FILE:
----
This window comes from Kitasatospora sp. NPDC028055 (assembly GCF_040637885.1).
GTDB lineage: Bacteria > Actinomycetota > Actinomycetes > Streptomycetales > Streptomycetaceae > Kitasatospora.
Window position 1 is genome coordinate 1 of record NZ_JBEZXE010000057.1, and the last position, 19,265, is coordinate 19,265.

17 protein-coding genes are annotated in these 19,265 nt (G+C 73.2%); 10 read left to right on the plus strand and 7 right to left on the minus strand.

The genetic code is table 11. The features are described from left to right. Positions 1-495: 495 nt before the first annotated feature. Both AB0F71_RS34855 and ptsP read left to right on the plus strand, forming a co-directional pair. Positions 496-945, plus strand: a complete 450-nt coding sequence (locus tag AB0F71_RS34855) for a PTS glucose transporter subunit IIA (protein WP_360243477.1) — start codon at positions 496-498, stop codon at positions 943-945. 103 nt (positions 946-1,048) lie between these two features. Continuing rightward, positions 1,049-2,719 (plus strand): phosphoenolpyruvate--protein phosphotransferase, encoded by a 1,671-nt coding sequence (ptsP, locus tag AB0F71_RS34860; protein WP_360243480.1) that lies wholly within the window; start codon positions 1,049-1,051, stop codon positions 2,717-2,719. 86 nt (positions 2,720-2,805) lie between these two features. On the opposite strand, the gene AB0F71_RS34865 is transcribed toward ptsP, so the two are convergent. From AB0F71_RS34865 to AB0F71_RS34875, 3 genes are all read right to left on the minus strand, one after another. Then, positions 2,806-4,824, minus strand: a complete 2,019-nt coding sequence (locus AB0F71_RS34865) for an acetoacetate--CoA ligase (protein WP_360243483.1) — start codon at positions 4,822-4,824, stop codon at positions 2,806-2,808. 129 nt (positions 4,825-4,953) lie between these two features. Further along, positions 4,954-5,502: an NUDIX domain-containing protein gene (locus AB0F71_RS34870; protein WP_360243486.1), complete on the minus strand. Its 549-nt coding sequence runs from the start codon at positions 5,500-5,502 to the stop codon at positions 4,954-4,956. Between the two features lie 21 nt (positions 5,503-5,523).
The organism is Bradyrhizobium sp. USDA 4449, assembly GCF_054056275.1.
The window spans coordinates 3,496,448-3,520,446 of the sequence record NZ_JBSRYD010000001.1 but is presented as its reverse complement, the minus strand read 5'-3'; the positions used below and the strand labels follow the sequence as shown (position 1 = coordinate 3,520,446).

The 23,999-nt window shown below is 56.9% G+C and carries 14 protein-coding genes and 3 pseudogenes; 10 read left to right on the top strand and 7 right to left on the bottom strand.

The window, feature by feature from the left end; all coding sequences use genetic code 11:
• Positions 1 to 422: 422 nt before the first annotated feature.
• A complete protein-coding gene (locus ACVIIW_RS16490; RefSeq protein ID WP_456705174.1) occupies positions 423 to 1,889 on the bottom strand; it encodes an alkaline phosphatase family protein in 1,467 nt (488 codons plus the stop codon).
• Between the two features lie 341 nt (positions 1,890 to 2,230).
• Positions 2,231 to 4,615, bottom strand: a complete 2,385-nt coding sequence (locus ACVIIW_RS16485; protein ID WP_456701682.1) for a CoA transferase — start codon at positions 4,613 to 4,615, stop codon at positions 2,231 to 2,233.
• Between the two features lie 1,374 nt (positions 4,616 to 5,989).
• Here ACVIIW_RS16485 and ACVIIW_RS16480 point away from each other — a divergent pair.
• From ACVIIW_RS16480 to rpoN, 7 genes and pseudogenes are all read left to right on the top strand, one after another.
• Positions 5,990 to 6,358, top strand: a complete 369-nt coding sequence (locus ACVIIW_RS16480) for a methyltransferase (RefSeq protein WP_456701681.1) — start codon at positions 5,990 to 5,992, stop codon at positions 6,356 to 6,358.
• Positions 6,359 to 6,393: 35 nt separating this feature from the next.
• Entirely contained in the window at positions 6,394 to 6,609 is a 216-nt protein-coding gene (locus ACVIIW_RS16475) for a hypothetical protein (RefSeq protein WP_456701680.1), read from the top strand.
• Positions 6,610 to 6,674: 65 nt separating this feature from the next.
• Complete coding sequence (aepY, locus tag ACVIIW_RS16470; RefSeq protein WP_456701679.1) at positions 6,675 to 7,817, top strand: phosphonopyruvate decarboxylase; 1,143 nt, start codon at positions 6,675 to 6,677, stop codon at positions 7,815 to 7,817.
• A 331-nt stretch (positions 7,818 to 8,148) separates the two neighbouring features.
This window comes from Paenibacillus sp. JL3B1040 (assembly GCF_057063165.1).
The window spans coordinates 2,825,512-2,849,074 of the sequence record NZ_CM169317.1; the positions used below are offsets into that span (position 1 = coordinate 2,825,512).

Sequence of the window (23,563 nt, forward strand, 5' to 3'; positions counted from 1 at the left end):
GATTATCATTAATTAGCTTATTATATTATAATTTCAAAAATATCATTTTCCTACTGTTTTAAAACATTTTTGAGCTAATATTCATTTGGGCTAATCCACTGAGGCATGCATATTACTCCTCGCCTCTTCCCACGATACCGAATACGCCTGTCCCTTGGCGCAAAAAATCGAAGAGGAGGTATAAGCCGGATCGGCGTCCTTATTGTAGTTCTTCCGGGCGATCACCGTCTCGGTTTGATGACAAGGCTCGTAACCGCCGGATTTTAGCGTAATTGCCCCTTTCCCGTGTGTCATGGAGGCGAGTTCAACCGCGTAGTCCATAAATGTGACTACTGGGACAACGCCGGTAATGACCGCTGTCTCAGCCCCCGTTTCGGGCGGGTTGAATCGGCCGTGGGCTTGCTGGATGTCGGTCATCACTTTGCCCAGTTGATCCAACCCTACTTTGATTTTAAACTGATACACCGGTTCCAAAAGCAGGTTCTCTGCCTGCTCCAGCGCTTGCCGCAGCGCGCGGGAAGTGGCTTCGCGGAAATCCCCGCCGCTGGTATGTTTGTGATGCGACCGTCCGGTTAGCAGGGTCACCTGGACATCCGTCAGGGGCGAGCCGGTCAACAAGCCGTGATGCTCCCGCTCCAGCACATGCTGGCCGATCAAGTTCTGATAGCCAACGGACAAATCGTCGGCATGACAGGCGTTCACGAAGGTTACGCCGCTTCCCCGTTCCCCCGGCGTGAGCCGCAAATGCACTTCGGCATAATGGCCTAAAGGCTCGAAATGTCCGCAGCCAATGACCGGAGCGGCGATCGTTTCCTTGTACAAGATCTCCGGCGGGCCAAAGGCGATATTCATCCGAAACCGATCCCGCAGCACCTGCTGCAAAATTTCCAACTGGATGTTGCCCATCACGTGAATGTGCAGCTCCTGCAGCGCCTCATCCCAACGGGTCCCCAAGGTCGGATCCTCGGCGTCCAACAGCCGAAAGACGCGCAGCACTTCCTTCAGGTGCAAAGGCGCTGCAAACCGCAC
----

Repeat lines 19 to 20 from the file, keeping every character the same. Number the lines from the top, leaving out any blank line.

• Entirely contained in the window at positions 6,394 to 6,609 is a 216-nt protein-coding gene (locus ACVIIW_RS16475) for a hypothetical protein (RefSeq protein WP_456701680.1), read from the top strand.
• Positions 6,610 to 6,674: 65 nt separating this feature from the next.